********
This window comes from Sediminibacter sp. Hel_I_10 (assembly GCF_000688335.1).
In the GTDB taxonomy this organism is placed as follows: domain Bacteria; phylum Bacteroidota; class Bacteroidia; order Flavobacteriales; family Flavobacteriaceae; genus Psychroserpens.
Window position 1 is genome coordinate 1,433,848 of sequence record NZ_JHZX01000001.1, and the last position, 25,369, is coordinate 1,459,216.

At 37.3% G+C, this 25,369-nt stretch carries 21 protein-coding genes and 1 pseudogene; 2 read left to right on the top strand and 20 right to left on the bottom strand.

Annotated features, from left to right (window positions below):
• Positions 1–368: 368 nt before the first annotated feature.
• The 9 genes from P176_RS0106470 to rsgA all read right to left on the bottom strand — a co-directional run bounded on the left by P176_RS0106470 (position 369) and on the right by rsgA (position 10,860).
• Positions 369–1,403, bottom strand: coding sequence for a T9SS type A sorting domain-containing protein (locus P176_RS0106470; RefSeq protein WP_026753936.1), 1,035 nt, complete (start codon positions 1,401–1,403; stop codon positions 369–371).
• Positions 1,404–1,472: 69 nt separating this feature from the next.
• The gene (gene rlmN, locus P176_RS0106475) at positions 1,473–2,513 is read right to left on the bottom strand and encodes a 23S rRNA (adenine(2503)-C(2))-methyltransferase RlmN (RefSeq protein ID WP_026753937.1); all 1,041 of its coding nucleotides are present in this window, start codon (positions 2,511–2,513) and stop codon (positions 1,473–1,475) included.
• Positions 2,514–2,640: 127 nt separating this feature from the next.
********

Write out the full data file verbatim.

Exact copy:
This window comes from Sediminibacter sp. Hel_I_10 (assembly GCF_000688335.1).
In the GTDB taxonomy this organism is placed as follows: domain Bacteria; phylum Bacteroidota; class Bacteroidia; order Flavobacteriales; family Flavobacteriaceae; genus Psychroserpens.
Window position 1 is genome coordinate 1,433,848 of sequence record NZ_JHZX01000001.1, and the last position, 25,369, is coordinate 1,459,216.

At 37.3% G+C, this 25,369-nt stretch carries 21 protein-coding genes and 1 pseudogene; 2 read left to right on the top strand and 20 right to left on the bottom strand.

Annotated features, from left to right (window positions below):
• Positions 1–368: 368 nt before the first annotated feature.
• The 9 genes from P176_RS0106470 to rsgA all read right to left on the bottom strand — a co-directional run bounded on the left by P176_RS0106470 (position 369) and on the right by rsgA (position 10,860).
• Positions 369–1,403, bottom strand: coding sequence for a T9SS type A sorting domain-containing protein (locus P176_RS0106470; RefSeq protein WP_026753936.1), 1,035 nt, complete (start codon positions 1,401–1,403; stop codon positions 369–371).
• Positions 1,404–1,472: 69 nt separating this feature from the next.
• The gene (gene rlmN, locus P176_RS0106475) at positions 1,473–2,513 is read right to left on the bottom strand and encodes a 23S rRNA (adenine(2503)-C(2))-methyltransferase RlmN (RefSeq protein ID WP_026753937.1); all 1,041 of its coding nucleotides are present in this window, start codon (positions 2,511–2,513) and stop codon (positions 1,473–1,475) included.
• Positions 2,514–2,640: 127 nt separating this feature from the next.